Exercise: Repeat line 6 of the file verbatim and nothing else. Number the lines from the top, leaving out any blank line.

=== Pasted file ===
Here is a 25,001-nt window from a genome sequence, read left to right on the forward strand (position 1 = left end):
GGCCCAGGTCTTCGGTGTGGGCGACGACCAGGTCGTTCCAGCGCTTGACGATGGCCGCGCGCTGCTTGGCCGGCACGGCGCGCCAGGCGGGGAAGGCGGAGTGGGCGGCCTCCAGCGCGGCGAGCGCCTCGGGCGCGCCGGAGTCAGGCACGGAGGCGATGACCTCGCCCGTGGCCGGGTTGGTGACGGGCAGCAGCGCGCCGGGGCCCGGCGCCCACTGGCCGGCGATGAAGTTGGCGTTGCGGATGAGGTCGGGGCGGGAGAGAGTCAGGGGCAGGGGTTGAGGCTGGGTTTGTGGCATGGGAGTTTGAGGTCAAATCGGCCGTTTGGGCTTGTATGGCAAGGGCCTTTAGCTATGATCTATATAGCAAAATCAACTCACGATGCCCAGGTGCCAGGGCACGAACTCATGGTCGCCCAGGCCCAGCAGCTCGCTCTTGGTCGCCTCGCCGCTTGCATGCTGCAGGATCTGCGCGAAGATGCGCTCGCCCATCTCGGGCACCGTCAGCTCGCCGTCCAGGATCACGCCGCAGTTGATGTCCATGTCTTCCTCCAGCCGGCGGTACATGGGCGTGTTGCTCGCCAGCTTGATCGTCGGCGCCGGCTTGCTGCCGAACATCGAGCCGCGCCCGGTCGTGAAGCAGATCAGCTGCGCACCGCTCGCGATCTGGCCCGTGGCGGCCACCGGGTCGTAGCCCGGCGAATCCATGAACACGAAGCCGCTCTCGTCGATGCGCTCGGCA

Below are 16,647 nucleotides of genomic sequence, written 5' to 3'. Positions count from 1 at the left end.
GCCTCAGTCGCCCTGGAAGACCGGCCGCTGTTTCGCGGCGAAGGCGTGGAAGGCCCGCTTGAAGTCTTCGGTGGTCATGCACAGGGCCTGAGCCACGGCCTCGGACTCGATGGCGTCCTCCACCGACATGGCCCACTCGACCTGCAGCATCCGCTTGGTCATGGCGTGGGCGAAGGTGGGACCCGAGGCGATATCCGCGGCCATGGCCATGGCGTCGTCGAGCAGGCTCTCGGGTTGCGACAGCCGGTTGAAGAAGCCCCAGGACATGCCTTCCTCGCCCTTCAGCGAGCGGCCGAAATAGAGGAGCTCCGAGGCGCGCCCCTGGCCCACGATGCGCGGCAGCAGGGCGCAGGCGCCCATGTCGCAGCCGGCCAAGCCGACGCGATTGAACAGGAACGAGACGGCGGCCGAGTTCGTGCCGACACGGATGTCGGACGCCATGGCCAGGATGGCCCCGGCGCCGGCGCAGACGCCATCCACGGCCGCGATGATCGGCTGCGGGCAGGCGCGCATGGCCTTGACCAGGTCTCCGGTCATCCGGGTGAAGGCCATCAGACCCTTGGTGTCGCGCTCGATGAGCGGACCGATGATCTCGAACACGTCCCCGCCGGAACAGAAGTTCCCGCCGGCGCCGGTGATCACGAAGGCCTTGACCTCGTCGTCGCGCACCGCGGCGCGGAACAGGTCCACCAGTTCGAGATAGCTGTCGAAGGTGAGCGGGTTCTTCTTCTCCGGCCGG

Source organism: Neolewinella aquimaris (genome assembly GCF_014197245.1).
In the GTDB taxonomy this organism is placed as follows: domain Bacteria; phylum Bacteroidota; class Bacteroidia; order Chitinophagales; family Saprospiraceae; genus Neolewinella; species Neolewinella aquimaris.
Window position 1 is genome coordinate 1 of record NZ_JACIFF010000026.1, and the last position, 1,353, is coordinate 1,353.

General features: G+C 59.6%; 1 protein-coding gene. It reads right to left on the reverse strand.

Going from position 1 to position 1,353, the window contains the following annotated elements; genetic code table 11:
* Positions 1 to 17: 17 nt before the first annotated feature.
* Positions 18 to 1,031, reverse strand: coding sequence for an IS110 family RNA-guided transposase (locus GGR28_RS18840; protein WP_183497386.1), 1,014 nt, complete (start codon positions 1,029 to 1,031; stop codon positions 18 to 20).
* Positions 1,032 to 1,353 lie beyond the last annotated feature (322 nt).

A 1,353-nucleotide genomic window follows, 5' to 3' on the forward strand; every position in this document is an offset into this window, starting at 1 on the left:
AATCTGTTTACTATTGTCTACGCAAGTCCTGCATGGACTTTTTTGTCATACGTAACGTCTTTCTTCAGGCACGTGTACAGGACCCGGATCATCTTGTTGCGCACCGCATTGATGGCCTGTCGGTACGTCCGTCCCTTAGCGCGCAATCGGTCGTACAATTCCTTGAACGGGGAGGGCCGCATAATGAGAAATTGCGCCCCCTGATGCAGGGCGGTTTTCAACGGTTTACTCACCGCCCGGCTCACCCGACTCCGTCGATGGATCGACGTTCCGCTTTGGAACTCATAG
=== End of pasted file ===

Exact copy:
In the GTDB taxonomy this organism is placed as follows: domain Bacteria; phylum Bacteroidota; class Bacteroidia; order Chitinophagales; family Saprospiraceae; genus Neolewinella; species Neolewinella aquimaris.